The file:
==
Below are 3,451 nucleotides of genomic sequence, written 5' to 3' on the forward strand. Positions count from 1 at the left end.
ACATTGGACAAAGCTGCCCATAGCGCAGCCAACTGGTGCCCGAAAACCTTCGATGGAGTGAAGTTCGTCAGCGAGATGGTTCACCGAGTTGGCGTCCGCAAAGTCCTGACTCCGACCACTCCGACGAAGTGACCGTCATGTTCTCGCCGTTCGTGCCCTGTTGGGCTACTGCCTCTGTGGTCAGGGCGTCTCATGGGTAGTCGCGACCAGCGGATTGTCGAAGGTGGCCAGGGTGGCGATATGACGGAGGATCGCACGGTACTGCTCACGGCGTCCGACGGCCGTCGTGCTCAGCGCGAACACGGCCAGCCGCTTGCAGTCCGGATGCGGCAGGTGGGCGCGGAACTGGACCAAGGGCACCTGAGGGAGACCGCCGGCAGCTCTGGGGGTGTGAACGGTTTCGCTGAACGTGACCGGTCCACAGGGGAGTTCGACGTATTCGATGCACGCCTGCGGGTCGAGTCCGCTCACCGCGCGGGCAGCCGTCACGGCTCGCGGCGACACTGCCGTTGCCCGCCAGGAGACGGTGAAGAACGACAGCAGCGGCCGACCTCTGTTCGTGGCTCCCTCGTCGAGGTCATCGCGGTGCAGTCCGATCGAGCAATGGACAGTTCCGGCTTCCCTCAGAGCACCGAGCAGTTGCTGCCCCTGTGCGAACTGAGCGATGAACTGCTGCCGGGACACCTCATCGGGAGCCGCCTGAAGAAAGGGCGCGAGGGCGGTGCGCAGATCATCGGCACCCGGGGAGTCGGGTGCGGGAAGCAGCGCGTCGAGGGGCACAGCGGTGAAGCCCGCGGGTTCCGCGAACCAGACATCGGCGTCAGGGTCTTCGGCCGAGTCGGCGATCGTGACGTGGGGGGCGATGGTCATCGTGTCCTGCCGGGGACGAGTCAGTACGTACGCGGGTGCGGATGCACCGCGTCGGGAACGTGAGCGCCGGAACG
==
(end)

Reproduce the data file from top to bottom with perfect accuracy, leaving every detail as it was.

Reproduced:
Below are 3,451 nucleotides of genomic sequence, written 5' to 3' on the forward strand. Positions count from 1 at the left end.
ACATTGGACAAAGCTGCCCATAGCGCAGCCAACTGGTGCCCGAAAACCTTCGATGGAGTGAAGTTCGTCAGCGAGATGGTTCACCGAGTTGGCGTCCGCAAAGTCCTGACTCCGACCACTCCGACGAAGTGACCGTCATGTTCTCGCCGTTCGTGCCCTGTTGGGCTACTGCCTCTGTGGTCAGGGCGTCTCATGGGTAGTCGCGACCAGCGGATTGTCGAAGGTGGCCAGGGTGGCGATATGACGGAGGATCGCACGGTACTGCTCACGGCGTCCGACGGCCGTCGTGCTCAGCGCGAACACGGCCAGCCGCTTGCAGTCCGGATGCGGCAGGTGGGCGCGGAACTGGACCAAGGGCACCTGAGGGAGACCGCCGGCAGCTCTGGGGGTGTGAACGGTTTCGCTGAACGTGACCGGTCCACAGGGGAGTTCGACGTATTCGATGCACGCCTGCGGGTCGAGTCCGCTCACCGCGCGGGCAGCCGTCACGGCTCGCGGCGACACTGCCGTTGCCCGCCAGGAGACGGTGAAGAACGACAGCAGCGGCCGACCTCTGTTCGTGGCTCCCTCGTCGAGGTCATCGCGGTGCAGTCCGATCGAGCAATGGACAGTTCCGGCTTCCCTCAGAGCACCGAGCAGTTGCTGCCCCTGTGCGAACTGAGCGATGAACTGCTGCCGGGACACCTCATCGGGAGCCGCCTGAAGAAAGGGCGCGAGGGCGGTGCGCAGATCATCGGCACCCGGGGAGTCGGGTGCGGGAAGCAGCGCGTCGAGGGGCACAGCGGTGAAGCCCGCGGGTTCCGCGAACCAGACATCGGCGTCAGGGTCTTCGGCCGAGTCGGCGATCGTGACGTGGGGGGCGATGGTCATCGTGTCCTGCCGGGGACGAGTCAGTACGTACGCGGGTGCGGATGCACCGCGTCGGGAACGTGAGCGCCGGAACG